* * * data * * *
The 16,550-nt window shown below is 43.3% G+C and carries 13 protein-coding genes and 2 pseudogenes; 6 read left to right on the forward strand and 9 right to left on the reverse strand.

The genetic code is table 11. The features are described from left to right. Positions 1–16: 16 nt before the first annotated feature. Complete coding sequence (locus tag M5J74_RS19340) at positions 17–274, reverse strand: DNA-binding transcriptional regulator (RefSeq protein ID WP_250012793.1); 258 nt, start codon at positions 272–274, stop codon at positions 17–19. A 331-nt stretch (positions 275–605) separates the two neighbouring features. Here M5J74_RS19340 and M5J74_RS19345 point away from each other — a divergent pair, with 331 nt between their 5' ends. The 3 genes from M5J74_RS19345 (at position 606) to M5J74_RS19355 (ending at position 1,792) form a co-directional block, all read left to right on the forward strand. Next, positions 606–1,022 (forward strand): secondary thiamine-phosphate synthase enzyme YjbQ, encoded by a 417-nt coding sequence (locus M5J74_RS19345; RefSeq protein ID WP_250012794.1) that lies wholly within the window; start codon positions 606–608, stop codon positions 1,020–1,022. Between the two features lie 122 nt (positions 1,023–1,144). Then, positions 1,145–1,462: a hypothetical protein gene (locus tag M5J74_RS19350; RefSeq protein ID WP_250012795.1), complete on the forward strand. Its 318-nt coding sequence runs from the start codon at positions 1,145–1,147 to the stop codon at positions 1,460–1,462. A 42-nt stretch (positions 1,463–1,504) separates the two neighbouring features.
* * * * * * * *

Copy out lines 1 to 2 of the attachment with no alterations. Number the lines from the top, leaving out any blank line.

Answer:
The 16,550-nt window shown below is 43.3% G+C and carries 13 protein-coding genes and 2 pseudogenes; 6 read left to right on the forward strand and 9 right to left on the reverse strand.

The genetic code is table 11. The features are described from left to right. Positions 1–16: 16 nt before the first annotated feature. Complete coding sequence (locus tag M5J74_RS19340) at positions 17–274, reverse strand: DNA-binding transcriptional regulator (RefSeq protein ID WP_250012793.1); 258 nt, start codon at positions 272–274, stop codon at positions 17–19. A 331-nt stretch (positions 275–605) separates the two neighbouring features. Here M5J74_RS19340 and M5J74_RS19345 point away from each other — a divergent pair, with 331 nt between their 5' ends. The 3 genes from M5J74_RS19345 (at position 606) to M5J74_RS19355 (ending at position 1,792) form a co-directional block, all read left to right on the forward strand. Next, positions 606–1,022 (forward strand): secondary thiamine-phosphate synthase enzyme YjbQ, encoded by a 417-nt coding sequence (locus M5J74_RS19345; RefSeq protein ID WP_250012794.1) that lies wholly within the window; start codon positions 606–608, stop codon positions 1,020–1,022. Between the two features lie 122 nt (positions 1,023–1,144). Then, positions 1,145–1,462: a hypothetical protein gene (locus tag M5J74_RS19350; RefSeq protein ID WP_250012795.1), complete on the forward strand. Its 318-nt coding sequence runs from the start codon at positions 1,145–1,147 to the stop codon at positions 1,460–1,462. A 42-nt stretch (positions 1,463–1,504) separates the two neighbouring features.